I was eighteen the first time I came across “The Kiss”. At first I thought it was made in the eighties (that’s the decade I was 18) and I was surprised that it’s from early 1900, 1907 to be exact. I understood that this was not some modern art postcard, and I realized that this piece of art did something to me. Maybe it was because I had a huge crush on a handsome fellow student at the time, but I think I relate this painting to my own erotic awakening as well as the start of my deep grounded passion for art.
The Kiss is Gustav Klimt’s most famous painting and depicts an embraced couple sharing a kiss. Similarly painted couples appear in Klimt’s other works, such as Fulfilment. Klimt was a leading artist associated with the Symbolist and Art Nouveau movements, although in many respects his work, and manner of working, was quite distinctive.
He painted The Kiss when he was 45 years old and still living at home with his mother and two sisters. Klimt enjoyed the sight of women, especially redheads, and this is visible in this work and many more. Some critics speculate that Klimt and his beloved Emilie Flöge modeled for the masterpiece; another version suggests that a model called Red Hilda took Flöge’s place. He worked on it between 1907 and 1908 in his so-called “Golden Period”; this referred to Klimt’s use of microscopic pieces of gold and silver in his compositions at this time, thanks to which “Golden Period” images sparkle in the light and remind of old icons. The patterning of the painting has clear ties to the Art Nouveau and the Arts and Crafts movement.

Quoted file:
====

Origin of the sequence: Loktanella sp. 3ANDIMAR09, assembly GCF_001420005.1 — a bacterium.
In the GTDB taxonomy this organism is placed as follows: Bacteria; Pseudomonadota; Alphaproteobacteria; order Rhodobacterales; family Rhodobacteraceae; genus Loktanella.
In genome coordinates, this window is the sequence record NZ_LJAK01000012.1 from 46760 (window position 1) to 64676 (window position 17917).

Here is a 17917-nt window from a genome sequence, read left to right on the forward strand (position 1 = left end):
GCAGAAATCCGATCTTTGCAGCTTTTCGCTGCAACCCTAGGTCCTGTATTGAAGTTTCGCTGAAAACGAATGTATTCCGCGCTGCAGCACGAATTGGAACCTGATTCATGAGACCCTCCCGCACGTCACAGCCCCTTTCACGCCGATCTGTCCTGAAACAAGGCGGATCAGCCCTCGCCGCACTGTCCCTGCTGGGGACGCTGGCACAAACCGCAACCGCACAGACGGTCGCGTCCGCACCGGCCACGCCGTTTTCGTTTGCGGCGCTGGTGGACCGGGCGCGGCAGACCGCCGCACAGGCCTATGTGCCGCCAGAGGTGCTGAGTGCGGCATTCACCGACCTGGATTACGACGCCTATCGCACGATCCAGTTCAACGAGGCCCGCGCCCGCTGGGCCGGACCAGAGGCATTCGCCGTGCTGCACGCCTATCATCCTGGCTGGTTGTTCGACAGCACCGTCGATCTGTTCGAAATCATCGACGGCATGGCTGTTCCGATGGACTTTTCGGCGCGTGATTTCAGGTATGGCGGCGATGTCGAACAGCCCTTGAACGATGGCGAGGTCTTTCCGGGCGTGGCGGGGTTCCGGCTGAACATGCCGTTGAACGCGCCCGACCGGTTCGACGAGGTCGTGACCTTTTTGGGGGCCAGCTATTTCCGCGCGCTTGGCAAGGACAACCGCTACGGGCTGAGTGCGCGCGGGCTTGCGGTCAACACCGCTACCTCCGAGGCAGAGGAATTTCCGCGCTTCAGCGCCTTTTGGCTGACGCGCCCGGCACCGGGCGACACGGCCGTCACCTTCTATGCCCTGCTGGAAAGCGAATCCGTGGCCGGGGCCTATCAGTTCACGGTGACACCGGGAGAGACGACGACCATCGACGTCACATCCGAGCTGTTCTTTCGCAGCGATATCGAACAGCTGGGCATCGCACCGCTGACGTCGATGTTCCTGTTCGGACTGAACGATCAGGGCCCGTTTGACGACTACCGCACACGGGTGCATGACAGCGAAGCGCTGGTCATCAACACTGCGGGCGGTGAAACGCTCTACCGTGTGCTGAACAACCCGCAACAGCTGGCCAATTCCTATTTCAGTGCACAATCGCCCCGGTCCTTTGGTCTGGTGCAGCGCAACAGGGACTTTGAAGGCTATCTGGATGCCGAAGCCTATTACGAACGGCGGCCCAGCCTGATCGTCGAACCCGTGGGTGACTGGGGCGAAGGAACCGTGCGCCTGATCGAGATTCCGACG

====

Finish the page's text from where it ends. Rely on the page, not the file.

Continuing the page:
The Kiss is a subtly erotic and mysterious painting. Only by looking closely it is possible to see the woman’s face, her bare shoulder and a tiny hand on the man’s neck. The woman’s eyes are half closed, head tilted. Only half of the man’s face is visible. He is holding the woman’s head to kiss her cheek. Realistically painted parts of the body are contrasted with a gold, quite abstract background.
The Kiss depicts a true, romantic love. The man seems to protect and shield the woman, whilst the woman is pictured as a very subtle and delicate figure. Despite this difference, neither of the characters is dominant in the piece but they are seen as one fused figure. The work can now be seen at Vienna’s Österreichische Galerie Belvedere Museum.